Advice · Strangers

Encounter a Roundabout (and other driving etiquette)

Can you please inform the world how not to be a jerk when encountering roundabouts and other traffic calming devices. A word about one lane streets would be appreciated as well.

As folks take to their cars this weekend, it would be great if people brushed up on how to, you know, drive.

Roundabouts
Where I live, roundabouts are a fairly new addition to the local driving repertoire; they are much more common in places like England. When I lived in London, my friends Kate and Richard would take me on adventures throughout the English countryside, navigating their car using a British-accented GPS device that said ‘roundabout’ in the most musical way. Personally I love roundabouts — they keep traffic moving, and when used properly are much less annoying that waiting for a signal to change.

The key phrase there is, of course, ‘used properly.’ Have you never driven in a roundabout? Then here is a great way to avoid being an asshole: take 10 minutes out of your day and watch this video.

Done? Cool. Now, right before you head out on your next road trip, watch it again. Just to make sure you’ve got it covered.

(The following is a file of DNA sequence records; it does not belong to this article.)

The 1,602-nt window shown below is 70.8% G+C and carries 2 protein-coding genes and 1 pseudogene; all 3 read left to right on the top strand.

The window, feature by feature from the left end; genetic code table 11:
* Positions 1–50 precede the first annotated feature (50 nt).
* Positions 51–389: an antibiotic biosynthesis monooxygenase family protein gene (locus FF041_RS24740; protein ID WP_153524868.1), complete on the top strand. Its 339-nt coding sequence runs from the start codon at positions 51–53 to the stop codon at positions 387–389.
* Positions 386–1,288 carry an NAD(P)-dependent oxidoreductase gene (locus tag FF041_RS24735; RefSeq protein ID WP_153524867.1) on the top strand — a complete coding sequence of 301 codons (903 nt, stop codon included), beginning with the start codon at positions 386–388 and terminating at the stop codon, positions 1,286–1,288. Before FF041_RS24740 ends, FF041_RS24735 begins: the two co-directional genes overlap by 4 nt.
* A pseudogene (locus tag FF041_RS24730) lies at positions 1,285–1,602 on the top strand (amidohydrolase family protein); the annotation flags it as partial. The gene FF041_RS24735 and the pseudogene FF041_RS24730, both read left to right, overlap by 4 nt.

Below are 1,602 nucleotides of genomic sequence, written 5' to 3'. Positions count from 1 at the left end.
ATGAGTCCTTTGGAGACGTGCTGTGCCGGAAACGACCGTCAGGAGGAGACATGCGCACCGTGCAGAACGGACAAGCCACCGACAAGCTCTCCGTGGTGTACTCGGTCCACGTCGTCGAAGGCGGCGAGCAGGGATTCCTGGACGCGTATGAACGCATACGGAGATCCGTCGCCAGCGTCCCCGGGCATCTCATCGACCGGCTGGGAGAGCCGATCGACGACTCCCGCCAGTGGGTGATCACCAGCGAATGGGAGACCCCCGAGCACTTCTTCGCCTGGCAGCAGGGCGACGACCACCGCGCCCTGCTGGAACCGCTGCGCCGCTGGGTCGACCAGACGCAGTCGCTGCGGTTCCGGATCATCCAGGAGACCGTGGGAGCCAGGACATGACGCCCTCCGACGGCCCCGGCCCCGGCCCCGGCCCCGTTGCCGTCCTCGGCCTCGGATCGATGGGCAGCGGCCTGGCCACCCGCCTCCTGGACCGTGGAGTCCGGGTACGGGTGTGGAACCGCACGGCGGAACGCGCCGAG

One-Lane Roads
As for one lane streets, here’s the deal: whomever gets to a space where they can pull out first to let the other pass should just do it. Ideally they’ll only have to wait for a couple of cars before they can take their turn down the road. A jerk move is to speed up so that the other person has no choice but to pull out, even though you had the room to do so.

If you are going downhill on a one-lane and they are going uphill, you, the driver going downhill, should be the one to pull off. And if you’ve already passed the space where you can … back that car up. Going uphill takes more energy, and the person going up should be allowed to continue on.

Learn the Local Rules
Not that you asked, but here’s an additional suggestion: if you are going to be driving a different state or city than you usually do, brush up on their rules. Is the standard in-town speed 35? 25? 20? If you haven’t seen a sign on the highway, what should you assume the speed limit is? Can you turn right on red?

And finally … please figure out where you are going before you leave and consider (gasp) printing out some directions. It’s fun to use Google maps or Apple maps or Waze, but sometimes signals go out or phones break, and you don’t want to be totally up a creek because your tiny computer is no longer available to you.

Happy — and safe — driving!

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